Intel Core i7 3820 Review: $285 Quad-Core Sandy Bridge Eby Anand Lal Shimpi on December 29, 2011 2:28 AM EST
I see three reasons why you'd want the Core i7 3820:
1. You need PCIe 3.0 today and/or you need more PCIe lanes than a Core i7 2600K can provide,
2. You need tons of memory bandwidth for a particular application,
3. You want a 2600K but you need a platform that can support more memory (32GB+).
If you fall into any of those categories, the 3820 gets the job done. It's easily as fast as the fastest LGA-1155 Sandy Bridge without adding significant power consumption or really being limited on the overclocking side either. The 3820 admittedly targets a niche, but it does so without any real trade offs. If you land outside of the 3820's niche however, you're better served by the 2500/2600K at a lower total platform cost or a 3930K/3960X if you're running a heavily threaded workload and can use the extra cores.
What About Ivy?
By the time the 3820 is available for purchase early next year, Ivy Bridge will be just about a quarter away. For desktop users Ivy Bridge is really only going to bring lower power consumption and a better integrated GPU. If you're seriously considering anything in the SNB-E family, the latter isn't going to matter and the former will be of arguable value. I do expect that we'll see a drop-in upgrade path to IVB-E at some point in early 2013 if you're concerned about platform longevity, although Intel hasn't officially committed to such a thing. It's pretty safe to say that you'll be on your own after IVB-E however, Haswell should be a fairly large departure from IVB-E in a lot of senses.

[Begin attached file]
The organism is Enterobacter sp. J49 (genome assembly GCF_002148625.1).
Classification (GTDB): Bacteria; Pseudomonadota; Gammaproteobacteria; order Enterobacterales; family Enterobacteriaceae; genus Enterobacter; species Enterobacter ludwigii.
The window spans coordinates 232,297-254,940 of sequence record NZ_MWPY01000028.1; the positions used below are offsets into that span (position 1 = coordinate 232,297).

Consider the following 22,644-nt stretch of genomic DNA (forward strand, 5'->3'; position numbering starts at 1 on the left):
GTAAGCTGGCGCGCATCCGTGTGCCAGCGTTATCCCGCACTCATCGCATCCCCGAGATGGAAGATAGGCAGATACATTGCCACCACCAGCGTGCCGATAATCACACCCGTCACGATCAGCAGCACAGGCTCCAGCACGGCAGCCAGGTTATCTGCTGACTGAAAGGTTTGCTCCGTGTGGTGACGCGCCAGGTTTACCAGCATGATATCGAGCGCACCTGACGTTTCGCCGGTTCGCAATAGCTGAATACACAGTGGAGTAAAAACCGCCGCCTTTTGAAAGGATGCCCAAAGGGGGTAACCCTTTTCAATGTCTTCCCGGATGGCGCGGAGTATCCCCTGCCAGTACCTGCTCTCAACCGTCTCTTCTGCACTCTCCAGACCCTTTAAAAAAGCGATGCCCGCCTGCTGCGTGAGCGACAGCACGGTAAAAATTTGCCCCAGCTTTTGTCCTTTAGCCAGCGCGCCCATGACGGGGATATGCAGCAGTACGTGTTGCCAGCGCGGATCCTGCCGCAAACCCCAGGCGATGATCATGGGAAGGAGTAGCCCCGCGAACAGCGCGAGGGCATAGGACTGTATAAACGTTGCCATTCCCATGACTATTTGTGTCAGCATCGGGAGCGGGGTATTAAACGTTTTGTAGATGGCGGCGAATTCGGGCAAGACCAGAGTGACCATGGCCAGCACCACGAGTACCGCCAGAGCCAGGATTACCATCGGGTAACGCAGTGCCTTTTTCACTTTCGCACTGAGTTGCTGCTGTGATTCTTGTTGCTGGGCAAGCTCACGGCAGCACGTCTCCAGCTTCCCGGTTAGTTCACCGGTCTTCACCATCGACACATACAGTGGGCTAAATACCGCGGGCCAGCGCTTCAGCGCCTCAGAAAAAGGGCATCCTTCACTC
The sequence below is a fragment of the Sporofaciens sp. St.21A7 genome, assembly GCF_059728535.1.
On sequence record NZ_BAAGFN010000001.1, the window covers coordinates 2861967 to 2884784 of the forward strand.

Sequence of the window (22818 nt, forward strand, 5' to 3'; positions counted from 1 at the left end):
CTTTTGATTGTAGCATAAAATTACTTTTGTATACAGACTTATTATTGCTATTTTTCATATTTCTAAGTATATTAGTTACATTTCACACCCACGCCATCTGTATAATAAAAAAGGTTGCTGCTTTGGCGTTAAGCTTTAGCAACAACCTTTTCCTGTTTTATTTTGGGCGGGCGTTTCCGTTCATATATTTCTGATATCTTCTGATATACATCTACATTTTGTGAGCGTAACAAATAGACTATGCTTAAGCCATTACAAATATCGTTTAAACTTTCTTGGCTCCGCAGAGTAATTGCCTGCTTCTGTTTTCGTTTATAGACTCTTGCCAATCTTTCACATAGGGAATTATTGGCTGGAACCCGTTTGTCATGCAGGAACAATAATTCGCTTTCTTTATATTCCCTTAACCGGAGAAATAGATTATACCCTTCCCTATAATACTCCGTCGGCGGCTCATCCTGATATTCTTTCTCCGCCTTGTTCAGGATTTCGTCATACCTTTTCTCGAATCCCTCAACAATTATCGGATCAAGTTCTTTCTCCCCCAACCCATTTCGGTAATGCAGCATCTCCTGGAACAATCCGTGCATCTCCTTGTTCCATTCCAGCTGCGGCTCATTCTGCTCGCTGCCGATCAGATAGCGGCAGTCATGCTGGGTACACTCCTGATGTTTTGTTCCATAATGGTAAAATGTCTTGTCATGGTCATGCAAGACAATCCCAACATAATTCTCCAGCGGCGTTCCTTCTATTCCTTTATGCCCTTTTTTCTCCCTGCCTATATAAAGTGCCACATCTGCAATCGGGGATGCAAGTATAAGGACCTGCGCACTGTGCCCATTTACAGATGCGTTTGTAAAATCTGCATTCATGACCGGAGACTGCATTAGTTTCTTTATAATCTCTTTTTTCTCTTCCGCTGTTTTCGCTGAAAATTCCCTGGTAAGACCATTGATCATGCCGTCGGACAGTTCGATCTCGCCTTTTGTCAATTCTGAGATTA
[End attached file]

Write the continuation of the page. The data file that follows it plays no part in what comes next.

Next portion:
For everyone else, if you need a desktop system today - the LGA-1155 Sandy Bridge is still a viable option. There's always something better around the corner but I have no issues recommending either that you buy now or you wait for IVB. If you can wait, you'll be getting a cooler CPU with better integrated graphics and faster Quick Sync.